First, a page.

Vitarka mudrā, Tarim Basin, 9th century.

Vitarka mudrā, Tarim Basin, 9th century.

The ‘Okay’ Sign

While in many countries the above sign indicates “okay,” it actually is an ancient mudra or ritual gesture in Buddhism and Hinduism symbolizing teaching and reason. Many representations of Lord Buddha have him indicating this sign.[5]

The Cornucopia or Horn of Plenty

cornucopia 2We associate this symbol with bounty and good fortune. In the United States it has also come to symbolize Thanksgiving. “The symbol dates back to an ancient tale of the Nymph Amalthea, who, as a reward from the infant Zeus for a meal of Goat’s milk, was given an enchanted goat’s horn which gave whatever one wished for” and was also associated with other goddesses including Fortuna, (good fortune) and Ceres (agriculture).[6]

The Swastika

142px-HinduSwastika.svg

Called svastika in Sanskrit and manji in Japanese, it is a symbol of auspiciousness in Hinduism, Buddhism, and Jainism.

One of the most recognizable signs of evil in the 20th century is the swastika, which is associated with the Nazis. But the swastika was appropriated from a long and varied lineage of ancient societies, and is truly a symbol with cross-cultural meaning. It was employed in such religions as Buddhism and Hinduism and can be seen in various depictions by the Egyptians, Greeks, Romans and Celts.

“Some of the older depictions of the swastika appear in Hinduism, where it is a symbol of the god Vishnu. In fact, the swastika is still commonly used in Hinduism and Buddhism. It can have different meanings depending on which way it rotates: Clockwise swastikas are a symbol of Vishnu, and counterclockwise swastikas represent Kali.”[7]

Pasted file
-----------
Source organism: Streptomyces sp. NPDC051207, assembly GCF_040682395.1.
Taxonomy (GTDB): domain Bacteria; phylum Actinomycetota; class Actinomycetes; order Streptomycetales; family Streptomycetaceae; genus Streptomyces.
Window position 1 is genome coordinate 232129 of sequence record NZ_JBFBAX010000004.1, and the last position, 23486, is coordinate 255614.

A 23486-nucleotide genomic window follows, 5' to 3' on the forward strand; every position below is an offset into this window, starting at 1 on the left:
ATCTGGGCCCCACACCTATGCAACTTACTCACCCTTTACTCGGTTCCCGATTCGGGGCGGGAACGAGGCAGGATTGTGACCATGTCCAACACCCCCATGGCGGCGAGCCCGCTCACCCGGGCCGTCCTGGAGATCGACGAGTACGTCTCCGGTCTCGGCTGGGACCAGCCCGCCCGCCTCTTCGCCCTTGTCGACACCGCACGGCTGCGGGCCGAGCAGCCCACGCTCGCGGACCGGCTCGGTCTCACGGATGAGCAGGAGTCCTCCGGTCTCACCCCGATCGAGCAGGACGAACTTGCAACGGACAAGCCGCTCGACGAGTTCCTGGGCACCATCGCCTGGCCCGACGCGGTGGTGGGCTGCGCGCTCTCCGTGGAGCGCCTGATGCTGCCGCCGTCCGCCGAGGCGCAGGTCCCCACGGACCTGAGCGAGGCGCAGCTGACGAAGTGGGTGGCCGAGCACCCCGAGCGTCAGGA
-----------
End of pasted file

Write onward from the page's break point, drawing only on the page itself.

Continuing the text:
So each of these symbols has a backstory that is remarkable for its versatility and endurance. Why do these symbols survive? Possibly because for good or bad, there are certain strains of behavior in humans that also prevail and continue to be reflected in these symbols. How do these seemingly universal symbols come to have such different meanings depending on the time and place? We don’t always have the provenance down, but there is a connectedness to human history that defies practicalities. Perhaps in our collective unconscious, branding has always been on our minds.


[1] In the blink of an eye. (n.d.). Retrieved May 5, 2015, from http://newsoffice.mit.edu/2014/in-the-blink-of-an-eye-0116

[2] What is Semiotics? – Marketing Semiotics. (n.d.). Retrieved May 5, 2015, from http://www.marketingsemiotics.com/semiotics/what-is-semiotics/

[3] 10 Symbols That Lost Their Original Meanings – Listverse. (2014, September 10). Retrieved May 5, 2015, from http://listverse.com/2014/09/11/10-symbols-that-lost-their-original-meanings/

[4] Origin of the “Christian” Fish Symbol. (n.d.). Retrieved May 5, 2015, from http://www.albatrus.org/english/religions/pagan/origin_fish_symbol.htm

[5] 10 Symbols That Lost Their Original Meanings

[6] Cornucopia (Horn of plenty, Horn of Amalthea). (n.d.). Retrieved May 5, 2015, from http://symboldictionary.net/?p=3299

[7] 10 Symbols That Lost Their Original Meanings

3 responses to “Part 1, Tricks of the Trade: From Ancient Symbols to a $70 Billion Brand (That’s You, Coca-Cola!)

  1. Pingback: Happy Christmas in July! | AntiquityNOW

  2. Pingback: Summer Reading Recap: Greece | AntiquityNOW

  3. Pingback: Summer Reading Recap: Mesopotamia and the Middle East | AntiquityNOW